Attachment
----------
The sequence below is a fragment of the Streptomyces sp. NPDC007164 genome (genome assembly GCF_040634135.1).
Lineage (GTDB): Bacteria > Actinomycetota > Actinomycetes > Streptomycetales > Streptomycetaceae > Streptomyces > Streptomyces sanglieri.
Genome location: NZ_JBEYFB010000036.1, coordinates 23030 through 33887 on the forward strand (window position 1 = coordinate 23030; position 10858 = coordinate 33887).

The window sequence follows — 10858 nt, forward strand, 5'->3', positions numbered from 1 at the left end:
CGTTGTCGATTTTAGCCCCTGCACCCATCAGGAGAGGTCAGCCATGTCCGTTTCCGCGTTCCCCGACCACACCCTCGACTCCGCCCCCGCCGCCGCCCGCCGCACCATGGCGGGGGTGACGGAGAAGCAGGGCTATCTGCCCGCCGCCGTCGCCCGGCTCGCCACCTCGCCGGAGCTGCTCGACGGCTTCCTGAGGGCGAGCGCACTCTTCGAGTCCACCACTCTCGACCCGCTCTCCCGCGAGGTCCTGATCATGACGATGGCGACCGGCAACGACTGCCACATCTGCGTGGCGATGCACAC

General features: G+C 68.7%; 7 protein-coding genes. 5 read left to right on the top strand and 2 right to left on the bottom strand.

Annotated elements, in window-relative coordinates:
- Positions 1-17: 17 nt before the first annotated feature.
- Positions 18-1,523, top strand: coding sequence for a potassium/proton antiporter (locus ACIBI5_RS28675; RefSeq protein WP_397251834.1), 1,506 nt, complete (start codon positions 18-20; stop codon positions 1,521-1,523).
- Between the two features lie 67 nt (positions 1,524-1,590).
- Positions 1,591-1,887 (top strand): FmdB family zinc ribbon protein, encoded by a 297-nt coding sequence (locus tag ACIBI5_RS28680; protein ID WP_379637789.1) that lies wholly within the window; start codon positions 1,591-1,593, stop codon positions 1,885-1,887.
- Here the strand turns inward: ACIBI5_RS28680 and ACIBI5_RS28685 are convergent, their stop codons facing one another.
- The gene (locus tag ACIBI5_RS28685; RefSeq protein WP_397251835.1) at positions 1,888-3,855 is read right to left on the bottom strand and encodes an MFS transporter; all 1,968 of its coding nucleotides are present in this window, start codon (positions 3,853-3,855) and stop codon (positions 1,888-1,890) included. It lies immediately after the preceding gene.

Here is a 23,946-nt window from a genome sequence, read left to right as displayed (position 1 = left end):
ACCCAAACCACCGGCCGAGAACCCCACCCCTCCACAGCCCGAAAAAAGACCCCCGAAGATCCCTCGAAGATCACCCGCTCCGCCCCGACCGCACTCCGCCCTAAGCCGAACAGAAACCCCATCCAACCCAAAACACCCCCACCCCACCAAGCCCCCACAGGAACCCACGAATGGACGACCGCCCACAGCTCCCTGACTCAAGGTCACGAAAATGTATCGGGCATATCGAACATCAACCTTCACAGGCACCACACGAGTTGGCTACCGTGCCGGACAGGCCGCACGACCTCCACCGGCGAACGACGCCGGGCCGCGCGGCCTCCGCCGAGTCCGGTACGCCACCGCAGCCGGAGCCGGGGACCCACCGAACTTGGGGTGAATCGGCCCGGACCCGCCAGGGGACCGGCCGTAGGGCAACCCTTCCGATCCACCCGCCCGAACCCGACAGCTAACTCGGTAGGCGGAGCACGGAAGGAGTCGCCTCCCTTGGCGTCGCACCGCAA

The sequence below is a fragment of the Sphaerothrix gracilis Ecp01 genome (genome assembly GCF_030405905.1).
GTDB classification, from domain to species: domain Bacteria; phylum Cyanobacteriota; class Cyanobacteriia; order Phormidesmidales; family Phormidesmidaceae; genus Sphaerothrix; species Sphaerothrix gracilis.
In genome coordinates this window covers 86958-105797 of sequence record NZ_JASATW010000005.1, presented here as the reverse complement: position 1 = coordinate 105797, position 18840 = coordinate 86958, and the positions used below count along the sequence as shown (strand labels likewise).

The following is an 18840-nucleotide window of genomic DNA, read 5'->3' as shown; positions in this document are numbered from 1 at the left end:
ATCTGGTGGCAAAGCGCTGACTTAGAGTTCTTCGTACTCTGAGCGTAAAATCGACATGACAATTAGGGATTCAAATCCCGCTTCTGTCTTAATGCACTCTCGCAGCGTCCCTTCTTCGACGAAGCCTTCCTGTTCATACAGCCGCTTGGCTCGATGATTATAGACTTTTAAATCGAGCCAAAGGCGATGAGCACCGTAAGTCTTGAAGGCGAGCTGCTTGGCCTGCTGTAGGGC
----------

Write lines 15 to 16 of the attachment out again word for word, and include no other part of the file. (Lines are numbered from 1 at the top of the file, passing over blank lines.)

ACCCAAACCACCGGCCGAGAACCCCACCCCTCCACAGCCCGAAAAAAGACCCCCGAAGATCCCTCGAAGATCACCCGCTCCGCCCCGACCGCACTCCGCCCTAAGCCGAACAGAAACCCCATCCAACCCAAAACACCCCCACCCCACCAAGCCCCCACAGGAACCCACGAATGGACGACCGCCCACAGCTCCCTGACTCAAGGTCACGAAAATGTATCGGGCATATCGAACATCAACCTTCACAGGCACCACACGAGTTGGCTACCGTGCCGGACAGGCCGCACGACCTCCACCGGCGAACGACGCCGGGCCGCGCGGCCTCCGCCGAGTCCGGTACGCCACCGCAGCCGGAGCCGGGGACCCACCGAACTTGGGGTGAATCGGCCCGGACCCGCCAGGGGACCGGCCGTAGGGCAACCCTTCCGATCCACCCGCCCGAACCCGACAGCTAACTCGGTAGGCGGAGCACGGAAGGAGTCGCCTCCCTTGGCGTCGCACCGCAA

The sequence below is a fragment of the Sphaerothrix gracilis Ecp01 genome (genome assembly GCF_030405905.1).